For users with a widescreen display, the problem of undersampling (and the subsequent loss of quality) is even more pronounced because the FFXI Config utility only allows you to set the background resolution as high as 1024x1024. As a result, widescreen displays are almost always being undersampled along the X-axis (since they display more than 1024 pixels wide). Using the maximum default settings, any display of 1680x1050 or higher is being undersampled on both axis which results in a sometimes considerable loss of quality. In these cases, even setting the background resolution to match your monitor's native resolution can provide a substantial visual improvement. Obviously, oversampling will improve the visuals even further.
Another thing to pay attention to is the fact that textures are affected only minimally. This is because the rendering engine is able to access the textures at a much higher level of detail even if the scene is rendered at an undersampled resolution. The textures are pre-rendered with a specific level of detail during the game's development phase, and so changing the background resolution will not drastically alter their appearances.
When specifying the background resolution, using power-of-2 sizes is recommended for best performance and compatibility with graphics cards and drivers (256x256 , 512x512, 1024x1024, 2048x2048). Specifying a background resolution equal (or scaled 2x,etc) to the overlay resolution (screen resolution) via a registry edit is possible, but may not function or be optimal for frame-rate, keep this in mind if you make changes to this setting and encounter any problems.
Note that this setting will not affect the appearance of 2-dimensional artifacts such as the chat log, menus, equipment, and so forth.
Mip Mapping is the process of reducing large textures into smaller ones to optimize for display at a distance. When textures are close to a to the point of view (or essentually close to the screen) they appear in maximum detail. So if you have a 100x100 texture at native or full zoom you will see all 100 pixels represented. However when that same texture in the background it may only take up a 10 by 10 space. this means that when the texture is rendered it will not be accurately displayed and information will be lost. At a 10x10 distance the game will have 10 pixels of information PER pixel. This causes things at a distance to "sparkle" one way to combat this is with "Mip Mapping" which uses lower resolution textures for more distant objects.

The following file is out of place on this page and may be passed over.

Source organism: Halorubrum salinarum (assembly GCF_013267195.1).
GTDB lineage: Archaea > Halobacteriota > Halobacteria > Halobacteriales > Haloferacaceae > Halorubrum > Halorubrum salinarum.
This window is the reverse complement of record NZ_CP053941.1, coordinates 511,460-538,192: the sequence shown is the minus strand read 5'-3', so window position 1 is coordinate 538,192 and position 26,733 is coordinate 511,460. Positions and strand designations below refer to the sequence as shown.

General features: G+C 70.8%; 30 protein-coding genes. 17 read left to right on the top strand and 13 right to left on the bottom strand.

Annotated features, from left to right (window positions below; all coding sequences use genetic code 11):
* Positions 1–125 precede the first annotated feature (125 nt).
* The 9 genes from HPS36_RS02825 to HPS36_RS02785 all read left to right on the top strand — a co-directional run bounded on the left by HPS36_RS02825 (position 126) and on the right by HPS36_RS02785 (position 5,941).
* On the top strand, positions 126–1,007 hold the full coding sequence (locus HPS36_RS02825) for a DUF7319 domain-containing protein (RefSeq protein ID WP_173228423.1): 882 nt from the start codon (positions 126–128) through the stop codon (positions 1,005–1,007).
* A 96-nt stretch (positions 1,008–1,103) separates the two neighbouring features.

To be more specific mip mapping will take your 100x100 image and sample it down to 10x10, once the image is far enough away it will sub in the 10x10 version until you get close enough to need to 100x100 version back. The higher the mip map setting the more mip maps (mips) that are generated.
Mip Mapping VS non-mip mapping.
Mip mapping will reduce the amount of "sparkle" in distant options and smooth out distant textures. However it will also cause a slight reduction in detail.
The possible settings are:
- 0 (off)
- No MIP mapping. Distant objects will be rendered in full detail.
- 1 (on)
- MIP mapping on. Objects at a certain distance will have a smaller mip applied to them, and textures at a certain distance will be slightly more "blurry".
Note that you can actually use settings higher than 1 here. (note you will need to change the registry or use 3rd party software to adjust this beyond 1) This will not change the distance at which environmental objects (trees and such) have less detail, but it will increase the blurring effect of distant textures. The higher the number, the closer the blurring will occur.
The example below illustrates the effect of the MIP map setting on distant textures. The difference is very difficult to see even with a high level of oversampling.
With low MIP map setting on, you will constantly notice the level of detail being adjusted as you move around in your environment. The optimal setting is one to where you don't notice the changes unless you are watching for them.
This is a pretty simple setting, and its name pretty much says it all. This determines the framerate at which objects in the environment move, and is defined in the registry value 0011. The possible settings are:
- 0 (off)
- No animation. The trees and bushes will not sway in the wind, torch flame will not flicker, etc.
- 1 (normal)
- The trees and bushes will sway but their motion will not be smooth. They will move a little, stop, move a little, stop, in very rapid succession, making the movement appear unnatural.